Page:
New Romanian leader chooses Moldova for first foreign visit

Klaus Iohannis

Klaus Ioahannis

The first official visit abroad of Romanian president Klaus Iohannis will take place in the Republic of Moldova on 22- 23 January, the Romanian media announced today (5 January). EURACTIV Romania reports.

Iohannis will meet his Moldovan counterpart Nicolae Timofti, and the neighboring country’s future prime minister, if Moldova’s government will have been constituted by then. Romania’s new head of state will also have meetings with political leaders in Moldova, and will deliver a speech at one of the country’s universities.

The victory of the pro-European political parties in the Moldovan elections has generated messages of encouragement and support from Romanian officials. Although the results reflect only an inconclusive victory for pro-European forces, election opponents Iohannis, and Prime Minister Victor Ponta, have saluted the affirmation of Moldova’s western orientation.

>> Read: Difficult coalition talks expected after Moldova election

The first to congratulate the Moldovan people was outgoing President Traian B?sescu. In a public statement delivered on 1 December, he praised the new pro-European parliamentary majority, and confirmed Romania’s support for the European integration of Moldova. In addition, B?sescu stated that the union of the Romanian nation in a single state remains an ideal that he will never recant.

Iohannis, who replaced B?sescu on 21 December, has expressed his support for Molodva’s European integration since the beginning of his own presidential campaign. In an interview given last month to Romanian TV station Digi 24, Iohannis stated that Romania has to do everything in its power to help Moldova to find its way in a common Europe. He explained that if things are done properly, in time, relations between the two countries will strengthen.

On the last day of the Moldovan electoral campaign, Iohannis delivered a speech in Chisinau, where he encouraged Moldovan citizens to choose a European future for their country, stating that no country is more important for Romania than Moldova.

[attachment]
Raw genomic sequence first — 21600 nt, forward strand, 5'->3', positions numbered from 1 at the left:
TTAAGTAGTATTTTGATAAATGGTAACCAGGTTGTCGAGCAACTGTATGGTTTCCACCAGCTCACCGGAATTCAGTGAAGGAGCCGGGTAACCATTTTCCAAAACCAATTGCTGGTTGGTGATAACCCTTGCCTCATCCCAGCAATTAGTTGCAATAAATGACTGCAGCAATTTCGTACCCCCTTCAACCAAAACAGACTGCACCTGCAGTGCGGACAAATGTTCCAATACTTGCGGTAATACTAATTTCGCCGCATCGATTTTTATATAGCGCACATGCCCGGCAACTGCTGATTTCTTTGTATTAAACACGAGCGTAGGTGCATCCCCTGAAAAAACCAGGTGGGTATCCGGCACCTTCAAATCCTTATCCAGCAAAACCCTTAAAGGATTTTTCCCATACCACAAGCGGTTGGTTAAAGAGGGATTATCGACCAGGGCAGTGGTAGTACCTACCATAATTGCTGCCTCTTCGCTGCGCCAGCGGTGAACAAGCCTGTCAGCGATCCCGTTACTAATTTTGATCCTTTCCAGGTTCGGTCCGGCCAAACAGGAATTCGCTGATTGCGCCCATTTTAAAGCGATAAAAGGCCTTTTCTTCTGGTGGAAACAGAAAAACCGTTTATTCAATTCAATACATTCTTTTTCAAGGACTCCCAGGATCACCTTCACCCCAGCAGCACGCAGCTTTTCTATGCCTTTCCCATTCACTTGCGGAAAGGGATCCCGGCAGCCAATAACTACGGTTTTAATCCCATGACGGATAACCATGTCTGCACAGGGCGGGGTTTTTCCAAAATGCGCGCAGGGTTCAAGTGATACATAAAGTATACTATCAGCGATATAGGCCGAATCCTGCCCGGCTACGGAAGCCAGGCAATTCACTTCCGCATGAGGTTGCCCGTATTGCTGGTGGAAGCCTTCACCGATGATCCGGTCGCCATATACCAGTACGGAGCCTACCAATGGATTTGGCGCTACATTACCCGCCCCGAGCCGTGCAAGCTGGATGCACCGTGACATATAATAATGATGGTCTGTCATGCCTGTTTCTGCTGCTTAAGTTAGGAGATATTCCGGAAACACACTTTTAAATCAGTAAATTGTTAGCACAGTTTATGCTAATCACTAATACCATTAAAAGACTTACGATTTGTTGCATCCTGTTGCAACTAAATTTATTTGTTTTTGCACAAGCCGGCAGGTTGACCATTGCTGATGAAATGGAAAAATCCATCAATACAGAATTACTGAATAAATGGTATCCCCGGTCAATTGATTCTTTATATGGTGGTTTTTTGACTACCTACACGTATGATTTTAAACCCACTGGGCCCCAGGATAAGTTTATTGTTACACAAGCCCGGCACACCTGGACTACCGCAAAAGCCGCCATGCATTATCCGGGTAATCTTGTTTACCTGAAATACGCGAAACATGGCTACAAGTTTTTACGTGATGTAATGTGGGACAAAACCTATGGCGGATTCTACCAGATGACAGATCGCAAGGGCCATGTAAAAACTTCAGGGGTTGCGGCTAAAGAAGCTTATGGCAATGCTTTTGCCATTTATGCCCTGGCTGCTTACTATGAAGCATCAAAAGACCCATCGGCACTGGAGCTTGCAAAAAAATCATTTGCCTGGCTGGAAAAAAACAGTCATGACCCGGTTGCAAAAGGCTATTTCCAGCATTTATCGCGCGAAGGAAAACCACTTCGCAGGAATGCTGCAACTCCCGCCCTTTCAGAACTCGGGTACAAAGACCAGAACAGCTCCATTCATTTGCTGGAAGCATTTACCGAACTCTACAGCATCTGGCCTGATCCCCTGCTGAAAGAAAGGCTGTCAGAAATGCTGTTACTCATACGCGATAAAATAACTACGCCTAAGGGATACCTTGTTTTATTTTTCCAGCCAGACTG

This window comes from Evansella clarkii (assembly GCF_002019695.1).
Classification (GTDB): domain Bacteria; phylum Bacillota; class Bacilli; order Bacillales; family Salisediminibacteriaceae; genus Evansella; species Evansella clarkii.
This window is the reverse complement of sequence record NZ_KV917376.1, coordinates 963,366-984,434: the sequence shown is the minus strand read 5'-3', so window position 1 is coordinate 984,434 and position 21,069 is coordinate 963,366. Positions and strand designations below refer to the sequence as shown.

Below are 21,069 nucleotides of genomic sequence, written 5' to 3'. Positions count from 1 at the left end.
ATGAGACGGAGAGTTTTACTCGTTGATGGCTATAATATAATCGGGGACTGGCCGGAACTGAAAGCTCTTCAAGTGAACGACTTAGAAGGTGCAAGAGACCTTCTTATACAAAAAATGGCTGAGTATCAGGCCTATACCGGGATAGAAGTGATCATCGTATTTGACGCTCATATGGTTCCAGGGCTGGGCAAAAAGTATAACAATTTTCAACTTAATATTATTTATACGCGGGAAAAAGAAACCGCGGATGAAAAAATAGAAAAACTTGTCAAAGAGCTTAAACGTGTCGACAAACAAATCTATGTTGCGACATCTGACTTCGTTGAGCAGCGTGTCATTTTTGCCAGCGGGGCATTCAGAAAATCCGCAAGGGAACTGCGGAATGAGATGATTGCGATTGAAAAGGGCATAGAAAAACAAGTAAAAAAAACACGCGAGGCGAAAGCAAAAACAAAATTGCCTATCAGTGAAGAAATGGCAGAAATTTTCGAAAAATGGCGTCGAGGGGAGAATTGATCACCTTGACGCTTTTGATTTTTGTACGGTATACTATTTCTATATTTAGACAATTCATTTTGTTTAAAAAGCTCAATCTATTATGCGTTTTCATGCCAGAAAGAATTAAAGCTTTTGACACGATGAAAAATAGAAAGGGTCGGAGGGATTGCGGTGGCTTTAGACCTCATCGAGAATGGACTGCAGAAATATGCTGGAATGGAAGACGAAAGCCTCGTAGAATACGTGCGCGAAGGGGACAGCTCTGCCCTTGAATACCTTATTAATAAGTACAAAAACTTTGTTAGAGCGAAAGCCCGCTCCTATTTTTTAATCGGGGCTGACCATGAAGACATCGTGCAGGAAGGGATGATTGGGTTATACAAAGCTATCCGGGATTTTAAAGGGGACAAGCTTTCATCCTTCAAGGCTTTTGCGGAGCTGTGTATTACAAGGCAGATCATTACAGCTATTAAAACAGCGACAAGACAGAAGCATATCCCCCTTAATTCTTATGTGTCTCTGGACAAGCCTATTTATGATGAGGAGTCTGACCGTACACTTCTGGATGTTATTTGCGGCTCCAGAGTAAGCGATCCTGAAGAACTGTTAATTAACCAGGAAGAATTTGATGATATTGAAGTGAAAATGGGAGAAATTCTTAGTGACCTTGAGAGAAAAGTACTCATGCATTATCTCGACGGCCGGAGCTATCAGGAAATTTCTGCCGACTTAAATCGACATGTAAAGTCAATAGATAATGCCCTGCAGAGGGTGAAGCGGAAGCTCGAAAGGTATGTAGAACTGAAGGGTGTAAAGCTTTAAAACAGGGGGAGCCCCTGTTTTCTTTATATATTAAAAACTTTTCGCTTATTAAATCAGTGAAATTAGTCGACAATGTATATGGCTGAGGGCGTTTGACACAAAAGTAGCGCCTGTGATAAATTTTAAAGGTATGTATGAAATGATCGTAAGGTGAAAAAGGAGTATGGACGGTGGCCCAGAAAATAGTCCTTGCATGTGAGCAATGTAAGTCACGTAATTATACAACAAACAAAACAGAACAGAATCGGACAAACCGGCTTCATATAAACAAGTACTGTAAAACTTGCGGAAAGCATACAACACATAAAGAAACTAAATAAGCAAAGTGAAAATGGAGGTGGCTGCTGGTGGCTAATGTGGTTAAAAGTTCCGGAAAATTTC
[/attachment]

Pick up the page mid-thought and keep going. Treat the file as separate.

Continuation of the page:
In response to the final results of the elections, Iohannis congratulated the pro-European forces for their win, and said that the electorate has made a clear choice for a reformist government that will continue the European development of the Moldovan Republic.

Prime Minister Victor Ponta has sent a message of support to the Moldovan Democratic Party, congratulating it for its electoral results, which, in his view, demonstrate the consolidation of Social Democrats in Moldova. He also reassured the Moldovan people of Romania`s support in completing its European integration projects.

Impeccable cooperation

In a conference organized on 28 November by the Information Office of the European Parliament in Romania, with the support of EURACTIV Romania, several Romanian MEPs commented on the situation in Moldova.

Marian-Jean Marinescu, the vice-chair of the European People’s Party (EPP) argued that the debate in Moldova was no longer held between political parties, but between Russia and the West, and that the accession of Moldova to the European Union in the next five years was an impossible goal.

Victor Bo?tinaru, vice-chair of the centre-left Progressive Alliance of Socialists and Democrats (S&D), regretted that the Russian Federation was attempting to transform Moldova into a “theater of political and non-political confrontation”. He also said that the cooperation between European political groups on this issue has been unreproachable.

Romanian civil society organizations also commented on the results of the Moldovan elections. In an interview with a Romanian online news outlet, Cristian Ghinea, the director of the Romanian Centre for European Policies, said that the results reflected the continuation of the same balance of power between pro-Russian and pro-western forces, as on previous elections. He argued that although there had been many important changes for the better in Moldova, the balance of power has remained the same since 2010.

In his analysis, Ghinea also touched on changes within the pro-Russian forces, where he saw an increased radicalization. 

Moldova is a former Soviet republic, and was part of Romania before being annexed by the Soviet Union in World War II. It is landlocked between Romania and Ukraine. Moldovans speak Romanian, although the country's constitution calls it the 'Moldovan language'. Russian is also widely spoken.

Transnistria, a Moldovan region east of the Dniester River, has been considered a 'frozen conflict' area since the disintegration of the Soviet Union. It has ethnic Russian and Ukrainian populations. Although internationally Transnistria is part of Moldova, de facto its authorities do not exercise any power there.

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